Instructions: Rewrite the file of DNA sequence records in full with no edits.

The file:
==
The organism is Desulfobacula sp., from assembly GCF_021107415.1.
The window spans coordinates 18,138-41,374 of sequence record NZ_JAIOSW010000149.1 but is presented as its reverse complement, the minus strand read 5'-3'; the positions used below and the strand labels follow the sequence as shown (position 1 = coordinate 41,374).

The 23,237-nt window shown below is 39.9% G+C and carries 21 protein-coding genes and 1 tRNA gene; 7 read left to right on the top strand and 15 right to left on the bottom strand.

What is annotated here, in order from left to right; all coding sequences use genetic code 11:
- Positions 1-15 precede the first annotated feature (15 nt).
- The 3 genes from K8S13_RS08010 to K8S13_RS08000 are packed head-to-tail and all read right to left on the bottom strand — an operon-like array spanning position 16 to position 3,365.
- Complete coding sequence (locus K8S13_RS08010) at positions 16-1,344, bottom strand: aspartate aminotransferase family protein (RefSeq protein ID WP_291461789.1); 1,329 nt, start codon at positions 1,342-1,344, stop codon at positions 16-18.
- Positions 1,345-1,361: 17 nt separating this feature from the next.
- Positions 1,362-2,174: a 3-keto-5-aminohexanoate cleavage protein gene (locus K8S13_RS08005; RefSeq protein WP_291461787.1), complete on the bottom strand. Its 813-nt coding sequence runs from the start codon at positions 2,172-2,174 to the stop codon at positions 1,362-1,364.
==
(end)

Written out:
The organism is Desulfobacula sp., from assembly GCF_021107415.1.
The window spans coordinates 18,138-41,374 of sequence record NZ_JAIOSW010000149.1 but is presented as its reverse complement, the minus strand read 5'-3'; the positions used below and the strand labels follow the sequence as shown (position 1 = coordinate 41,374).

The 23,237-nt window shown below is 39.9% G+C and carries 21 protein-coding genes and 1 tRNA gene; 7 read left to right on the top strand and 15 right to left on the bottom strand.

What is annotated here, in order from left to right; all coding sequences use genetic code 11:
- Positions 1-15 precede the first annotated feature (15 nt).
- The 3 genes from K8S13_RS08010 to K8S13_RS08000 are packed head-to-tail and all read right to left on the bottom strand — an operon-like array spanning position 16 to position 3,365.
- Complete coding sequence (locus K8S13_RS08010) at positions 16-1,344, bottom strand: aspartate aminotransferase family protein (RefSeq protein ID WP_291461789.1); 1,329 nt, start codon at positions 1,342-1,344, stop codon at positions 16-18.
- Positions 1,345-1,361: 17 nt separating this feature from the next.
- Positions 1,362-2,174: a 3-keto-5-aminohexanoate cleavage protein gene (locus K8S13_RS08005; RefSeq protein WP_291461787.1), complete on the bottom strand. Its 813-nt coding sequence runs from the start codon at positions 2,172-2,174 to the stop codon at positions 1,362-1,364.